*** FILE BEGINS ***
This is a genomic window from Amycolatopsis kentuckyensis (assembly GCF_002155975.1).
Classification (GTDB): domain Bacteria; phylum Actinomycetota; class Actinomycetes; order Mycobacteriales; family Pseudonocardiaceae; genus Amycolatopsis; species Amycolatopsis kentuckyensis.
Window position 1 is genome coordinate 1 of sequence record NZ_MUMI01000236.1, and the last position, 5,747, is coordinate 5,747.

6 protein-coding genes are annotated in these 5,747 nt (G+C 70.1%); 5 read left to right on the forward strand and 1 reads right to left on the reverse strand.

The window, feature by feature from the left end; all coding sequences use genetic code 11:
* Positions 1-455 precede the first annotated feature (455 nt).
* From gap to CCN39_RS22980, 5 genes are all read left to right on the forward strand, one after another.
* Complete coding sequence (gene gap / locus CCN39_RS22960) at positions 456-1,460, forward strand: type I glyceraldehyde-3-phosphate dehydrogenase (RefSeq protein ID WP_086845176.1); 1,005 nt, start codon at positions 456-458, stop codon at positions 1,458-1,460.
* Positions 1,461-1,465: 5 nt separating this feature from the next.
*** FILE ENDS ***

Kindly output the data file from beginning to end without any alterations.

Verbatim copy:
This is a genomic window from Amycolatopsis kentuckyensis (assembly GCF_002155975.1).
Classification (GTDB): domain Bacteria; phylum Actinomycetota; class Actinomycetes; order Mycobacteriales; family Pseudonocardiaceae; genus Amycolatopsis; species Amycolatopsis kentuckyensis.
Window position 1 is genome coordinate 1 of sequence record NZ_MUMI01000236.1, and the last position, 5,747, is coordinate 5,747.

6 protein-coding genes are annotated in these 5,747 nt (G+C 70.1%); 5 read left to right on the forward strand and 1 reads right to left on the reverse strand.

The window, feature by feature from the left end; all coding sequences use genetic code 11:
* Positions 1-455 precede the first annotated feature (455 nt).
* From gap to CCN39_RS22980, 5 genes are all read left to right on the forward strand, one after another.
* Complete coding sequence (gene gap / locus CCN39_RS22960) at positions 456-1,460, forward strand: type I glyceraldehyde-3-phosphate dehydrogenase (RefSeq protein ID WP_086845176.1); 1,005 nt, start codon at positions 456-458, stop codon at positions 1,458-1,460.
* Positions 1,461-1,465: 5 nt separating this feature from the next.